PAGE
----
Wednesday, June 23, 2010

Monoculars: The Take-Anywhere Optic

Sometimes smaller is better.  If you have ever wished for a closer view when binoculars aren't handy or convenient, a monocular may be just the thing.  A monocular is an optical instrument which is technically 1/2 of a binocular. It can be thought of as a low-powered miniature spotting scope, since it is designed to be looked through with one eye.  Due to its smaller size, almost any monocular can be slipped in a pocket, purse, or glove compartment.  Some are as small as a permanent marker!  While there are certainly times when a binocular or scope are the more appropriate choice, a monocular not only comes in handy, but can be your best friend when you need a quick, closer look on the trail; from a car window; or from the sidelines. With a wide variety of models out there, it's easy to find one in a size and price to fit your budget.

Low magnification provides a wide field of view and is easy to hold steady.  This general rule about optics is important to apply when shopping for the small, lightweight monocular.  It feels quite different to hold a 25-ounce binocular to your eyes than it does to hold, for example, a 5-ounce instrument shaped like an eggroll.  So although a magnification of 7, 8, or higher is available, 5 or 6 is easier to use and in many cases more practical.

In regard to the objective (front) lens size: the bigger the lens, the heavier the monocular.  While a large lens may provide a brighter image (all other things being equal), remember that a monocular is meant to be used for quick peeks, not extended viewing.  Therefore, in my testing, I appreciated the ease of the small (14-20 mm.) objective lens sizes.  Here are a few monocular models I liked, from most to least expensive:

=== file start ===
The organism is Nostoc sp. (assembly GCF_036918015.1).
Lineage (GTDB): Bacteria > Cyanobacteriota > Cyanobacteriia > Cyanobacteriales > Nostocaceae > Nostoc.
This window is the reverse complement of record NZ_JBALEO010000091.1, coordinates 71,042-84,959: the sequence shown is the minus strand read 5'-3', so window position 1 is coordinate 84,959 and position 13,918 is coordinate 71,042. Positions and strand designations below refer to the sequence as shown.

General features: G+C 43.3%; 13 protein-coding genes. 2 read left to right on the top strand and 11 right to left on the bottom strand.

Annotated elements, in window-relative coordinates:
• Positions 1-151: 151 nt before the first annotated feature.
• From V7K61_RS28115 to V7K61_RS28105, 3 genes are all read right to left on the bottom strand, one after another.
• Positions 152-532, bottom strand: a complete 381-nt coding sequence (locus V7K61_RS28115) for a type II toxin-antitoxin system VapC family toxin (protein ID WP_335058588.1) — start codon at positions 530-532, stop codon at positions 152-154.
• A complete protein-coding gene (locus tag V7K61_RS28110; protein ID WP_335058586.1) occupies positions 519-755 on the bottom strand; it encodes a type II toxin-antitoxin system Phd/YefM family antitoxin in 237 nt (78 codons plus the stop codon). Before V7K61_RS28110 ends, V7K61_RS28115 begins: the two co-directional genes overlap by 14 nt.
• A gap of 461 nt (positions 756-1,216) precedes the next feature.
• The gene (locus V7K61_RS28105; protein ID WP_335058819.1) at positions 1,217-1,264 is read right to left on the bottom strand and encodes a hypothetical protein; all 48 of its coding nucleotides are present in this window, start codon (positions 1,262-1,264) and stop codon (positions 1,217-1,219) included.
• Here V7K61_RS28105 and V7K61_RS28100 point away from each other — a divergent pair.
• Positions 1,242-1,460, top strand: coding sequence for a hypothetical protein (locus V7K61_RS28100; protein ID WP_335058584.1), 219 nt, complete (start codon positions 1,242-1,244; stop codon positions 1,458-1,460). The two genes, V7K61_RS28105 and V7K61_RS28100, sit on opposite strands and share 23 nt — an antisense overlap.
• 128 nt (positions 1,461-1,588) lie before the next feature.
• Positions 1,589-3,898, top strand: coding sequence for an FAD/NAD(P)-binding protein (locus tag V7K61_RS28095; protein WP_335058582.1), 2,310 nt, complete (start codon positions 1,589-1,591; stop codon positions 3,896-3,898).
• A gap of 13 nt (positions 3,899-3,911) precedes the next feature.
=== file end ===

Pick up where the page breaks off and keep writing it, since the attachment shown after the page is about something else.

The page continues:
Leica Monovid 8 x 20 $499.  This little beauty has amazing optics, as you would expect, and a top-notch leather case with an additional close focus lens. If this fits your price range, spend the extra $50 for the red version: super cute!

Nikon 5 x 15 HG Monocular $189.99  Not quite 3" tall, with a nice shape and fine optical quality.

Minox Minoscope 8 x 25 $161.99   Fits comfortably in the hand, nice twist-up eyecup and smooth focus mechanism.

Zeiss Conquest MiniQuick 5 x 10 $149.99  You may try to write with it...then realize it's not your pen, but a 1/2-ounce, waterproof, dustproof optical marvel.

Brunton MacroScope 7 x 40 Monocular $129.  At a hefty 11 ounces, this has the look of a rugged flashlight, with a tripod thread and a round focus wheel.  While it is the largest monocular I reviewed, I found it to have smooth handling and a bright image.

Vortex Solo 8 x 25 $49.99   Nice feel, excellent viewgreat value.  Waterproof. Unconditional lifetime warranty. 'Nuff said!

You may find a monocular to be not only handy, but an indispensable addition to your optics collection. They make great gifts, too.

-Nina Cheney

Eagle Optics Staff

1 comment:

  1. Using the Leica Monovid with my iPhone has been the best little camera in the world! I got a MINITS iWitness CheckMate Kit from and now I don't even need my heavy camera. With the 5x of my iPhone 4s or 5 plus the Leica 8x I can get some great vacation shots! 40x! Fits in my purse. I love this for birding and even my kids sporting events. Works great. I can Skype and FaceTime live too!


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